GAINESVILLE, Fla. —  It was decision day for the Florida High School Athletic Association regarding fall sports, and the Board of Directors voted 11-5 in favor of starting the season on August 24.

The FHSAA met Friday to discuss the coronavirus pandemic and the viability of starting the fall sports seasons, including football, as planned. The board included a clause in its decision to allow schools to opt out of competing by September 18. 

For some, including West Orange linebacker Tyson Schwalbach, this fall isn’t just about playing one more time with their friends. It’s determines whether they will go to college.

What You Need To Know

  • Florida High School Athletic Association reviewed 3 options for fall sports on Friday

  • Voted 11-5 to approve Aug. 24 start

  • Gov. DeSantis supports Aug. 24 sports start 

  • More High School Sports News

Schwalbach has been known to deliver hits since the third grade. “My whole life, I have been playing football to try and get to Division I or II [football],” the senior said.

In 2020, he has been the one taking the hits because of the coronavirus pandemic, missing numerous opportunities to impress schools for the chance to earn a scholarship.

 “Before the spring football, we were supposed to talk to all the colleges that were interested in me, to come out and watch my spring game," Schwalbach explained. "Coaches were going to watch me work out and stuff, and we didn’t have it because of COVID.”

The virus even sacked his father for a little more than a week, but Eric Schwalbach doesn’t want it to be the reason his son can’t play.

“I want him to play," Eric said. "When I look at the risk on a football field, the risks are inherent already.”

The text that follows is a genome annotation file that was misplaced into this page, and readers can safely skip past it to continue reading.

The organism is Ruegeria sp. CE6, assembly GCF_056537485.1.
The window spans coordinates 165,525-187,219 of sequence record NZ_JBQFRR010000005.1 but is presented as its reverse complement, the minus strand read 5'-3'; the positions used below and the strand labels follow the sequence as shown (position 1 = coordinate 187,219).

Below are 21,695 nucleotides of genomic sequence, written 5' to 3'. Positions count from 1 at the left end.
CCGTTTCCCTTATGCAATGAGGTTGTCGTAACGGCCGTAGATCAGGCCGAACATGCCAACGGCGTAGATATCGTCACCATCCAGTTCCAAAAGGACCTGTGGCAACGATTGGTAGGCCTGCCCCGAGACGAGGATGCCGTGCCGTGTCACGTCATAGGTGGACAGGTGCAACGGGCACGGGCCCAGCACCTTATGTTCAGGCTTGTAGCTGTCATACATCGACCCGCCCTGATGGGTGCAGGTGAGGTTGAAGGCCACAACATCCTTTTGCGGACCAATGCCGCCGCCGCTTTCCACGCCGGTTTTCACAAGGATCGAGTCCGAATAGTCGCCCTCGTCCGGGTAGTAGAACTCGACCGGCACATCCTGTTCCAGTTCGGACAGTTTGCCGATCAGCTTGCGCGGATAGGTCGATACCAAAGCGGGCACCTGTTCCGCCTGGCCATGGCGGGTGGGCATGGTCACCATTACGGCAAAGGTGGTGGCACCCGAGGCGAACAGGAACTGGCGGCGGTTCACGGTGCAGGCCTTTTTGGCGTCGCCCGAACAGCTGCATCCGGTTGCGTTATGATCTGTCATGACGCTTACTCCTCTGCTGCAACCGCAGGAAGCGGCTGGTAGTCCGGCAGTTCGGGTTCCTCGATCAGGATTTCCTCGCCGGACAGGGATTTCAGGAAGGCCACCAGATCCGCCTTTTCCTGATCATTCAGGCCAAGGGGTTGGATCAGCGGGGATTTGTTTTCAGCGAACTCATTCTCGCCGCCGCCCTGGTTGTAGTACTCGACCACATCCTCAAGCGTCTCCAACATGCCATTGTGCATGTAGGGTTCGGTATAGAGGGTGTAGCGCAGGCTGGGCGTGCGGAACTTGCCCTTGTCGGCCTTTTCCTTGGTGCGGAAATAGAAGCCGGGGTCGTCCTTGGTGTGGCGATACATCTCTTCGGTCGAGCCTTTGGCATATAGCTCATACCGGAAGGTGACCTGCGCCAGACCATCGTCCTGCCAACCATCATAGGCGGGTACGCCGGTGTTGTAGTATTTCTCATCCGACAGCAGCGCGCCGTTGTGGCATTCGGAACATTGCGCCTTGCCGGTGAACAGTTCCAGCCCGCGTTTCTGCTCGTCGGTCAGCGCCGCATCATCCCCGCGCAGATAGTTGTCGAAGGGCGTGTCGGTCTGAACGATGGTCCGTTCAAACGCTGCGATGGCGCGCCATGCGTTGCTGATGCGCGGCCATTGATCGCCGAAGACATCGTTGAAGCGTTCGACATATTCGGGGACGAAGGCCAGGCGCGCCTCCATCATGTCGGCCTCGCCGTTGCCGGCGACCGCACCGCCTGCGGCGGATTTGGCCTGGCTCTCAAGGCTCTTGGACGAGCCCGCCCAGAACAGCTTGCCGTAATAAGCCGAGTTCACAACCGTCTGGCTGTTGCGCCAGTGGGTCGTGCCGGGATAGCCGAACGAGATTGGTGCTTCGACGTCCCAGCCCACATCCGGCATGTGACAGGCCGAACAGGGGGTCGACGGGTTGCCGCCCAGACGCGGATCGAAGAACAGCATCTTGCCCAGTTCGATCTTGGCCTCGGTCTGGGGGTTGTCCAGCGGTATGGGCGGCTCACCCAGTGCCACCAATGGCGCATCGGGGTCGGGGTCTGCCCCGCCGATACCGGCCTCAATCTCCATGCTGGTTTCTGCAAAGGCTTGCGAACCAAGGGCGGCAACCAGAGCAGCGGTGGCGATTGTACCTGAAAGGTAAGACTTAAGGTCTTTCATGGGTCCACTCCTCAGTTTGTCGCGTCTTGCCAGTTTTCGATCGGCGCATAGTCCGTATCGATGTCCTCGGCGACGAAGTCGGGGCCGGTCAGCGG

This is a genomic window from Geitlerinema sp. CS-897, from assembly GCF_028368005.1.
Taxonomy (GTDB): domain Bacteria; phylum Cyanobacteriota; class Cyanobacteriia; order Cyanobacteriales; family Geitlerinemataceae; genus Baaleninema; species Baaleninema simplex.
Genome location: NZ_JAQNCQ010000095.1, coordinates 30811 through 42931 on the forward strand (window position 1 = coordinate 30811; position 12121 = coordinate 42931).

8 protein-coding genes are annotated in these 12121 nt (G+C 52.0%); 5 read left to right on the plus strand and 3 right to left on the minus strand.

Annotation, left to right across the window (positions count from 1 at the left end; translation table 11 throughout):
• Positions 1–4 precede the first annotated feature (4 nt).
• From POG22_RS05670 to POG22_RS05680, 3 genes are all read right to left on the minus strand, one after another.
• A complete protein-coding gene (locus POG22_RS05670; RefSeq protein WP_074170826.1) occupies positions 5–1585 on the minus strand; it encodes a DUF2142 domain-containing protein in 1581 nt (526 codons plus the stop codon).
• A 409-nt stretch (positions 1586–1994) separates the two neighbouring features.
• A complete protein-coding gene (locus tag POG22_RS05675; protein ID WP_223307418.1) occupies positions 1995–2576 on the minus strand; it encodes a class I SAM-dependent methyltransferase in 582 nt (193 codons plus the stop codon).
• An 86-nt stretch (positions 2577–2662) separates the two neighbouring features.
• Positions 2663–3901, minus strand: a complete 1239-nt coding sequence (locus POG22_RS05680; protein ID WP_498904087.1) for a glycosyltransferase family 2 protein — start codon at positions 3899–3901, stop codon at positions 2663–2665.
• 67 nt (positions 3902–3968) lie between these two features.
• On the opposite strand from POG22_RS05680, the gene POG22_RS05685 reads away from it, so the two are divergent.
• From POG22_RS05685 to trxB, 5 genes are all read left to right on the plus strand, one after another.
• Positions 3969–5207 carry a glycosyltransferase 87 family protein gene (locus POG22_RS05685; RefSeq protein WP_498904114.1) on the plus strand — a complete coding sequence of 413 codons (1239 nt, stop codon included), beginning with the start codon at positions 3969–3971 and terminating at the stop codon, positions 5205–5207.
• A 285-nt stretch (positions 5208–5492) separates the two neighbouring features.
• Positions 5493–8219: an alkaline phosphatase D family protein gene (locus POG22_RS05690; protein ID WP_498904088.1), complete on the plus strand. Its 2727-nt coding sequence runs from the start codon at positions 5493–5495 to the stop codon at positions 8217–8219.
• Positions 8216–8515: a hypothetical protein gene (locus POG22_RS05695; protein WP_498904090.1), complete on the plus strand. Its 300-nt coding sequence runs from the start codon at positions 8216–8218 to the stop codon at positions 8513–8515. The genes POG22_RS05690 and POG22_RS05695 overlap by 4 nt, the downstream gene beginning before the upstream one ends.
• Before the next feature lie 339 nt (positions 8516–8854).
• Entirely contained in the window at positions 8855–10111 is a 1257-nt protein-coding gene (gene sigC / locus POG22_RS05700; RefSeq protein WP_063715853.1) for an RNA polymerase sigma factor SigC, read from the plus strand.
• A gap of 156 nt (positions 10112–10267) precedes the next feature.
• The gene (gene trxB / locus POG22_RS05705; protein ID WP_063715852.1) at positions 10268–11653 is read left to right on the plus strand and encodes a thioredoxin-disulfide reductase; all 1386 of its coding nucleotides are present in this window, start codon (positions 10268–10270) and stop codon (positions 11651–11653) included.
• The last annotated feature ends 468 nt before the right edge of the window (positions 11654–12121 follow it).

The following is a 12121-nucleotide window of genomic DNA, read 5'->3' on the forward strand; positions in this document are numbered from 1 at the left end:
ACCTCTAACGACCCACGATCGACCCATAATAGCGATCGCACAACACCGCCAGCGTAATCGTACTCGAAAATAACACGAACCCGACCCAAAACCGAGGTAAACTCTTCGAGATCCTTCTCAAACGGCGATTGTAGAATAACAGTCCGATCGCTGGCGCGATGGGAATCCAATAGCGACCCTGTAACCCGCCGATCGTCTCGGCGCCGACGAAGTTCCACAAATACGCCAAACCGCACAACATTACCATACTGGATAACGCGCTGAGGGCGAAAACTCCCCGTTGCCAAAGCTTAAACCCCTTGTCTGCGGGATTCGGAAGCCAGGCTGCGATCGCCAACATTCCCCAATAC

Tyson broke a wrist in the seventh grade, and split his head open in the ninth grade. Neither of those injuries deterred him from trying to earn his way in to college.

“Just trying to get college paid," Tyson said. "I don’t have to put stress on them [family, like with retirement and stuff.” 

When his father attended high school, he also was on the West Orange football team. Eric also relied on his senior year to earn a scholarship to make his way to college and sees the same determination from his son.

 “So his entire life, since 3rd grade for eight years, he has been trying to go play college football," Eric said. "For love of the game and financially, ‘I can go do this.’ ”

 Friday, Tyson took one step closer to having a shot at reaching his goal because a season now looks like it will kick off.

Football is not the only sport affected. The FHSAA fall sports schedule includes football, cross country, golf, swimming and diving, and volleyball.

The board discussed three options for fall sports.

The approved option is to start fall sports’ practice as planned on August 24, which Florida Governor Ron DeSantis has said he also supports. 

The other options involved delays until October and/or November.

Speakers at the meeting expressed a variety of concerns, including state coronavirus numbers geographically, testing, and procedures in the event of outbreaks.

The board also discussed the impact high school sports has on not only students but school districts, too. They could potentially lose a lot of money if games are played without fans and students. 

Seniors like Schwalbach, in all sports, could lose important scholarship opportunities if they’re not able to take advantage of their time to shine for college recruiters.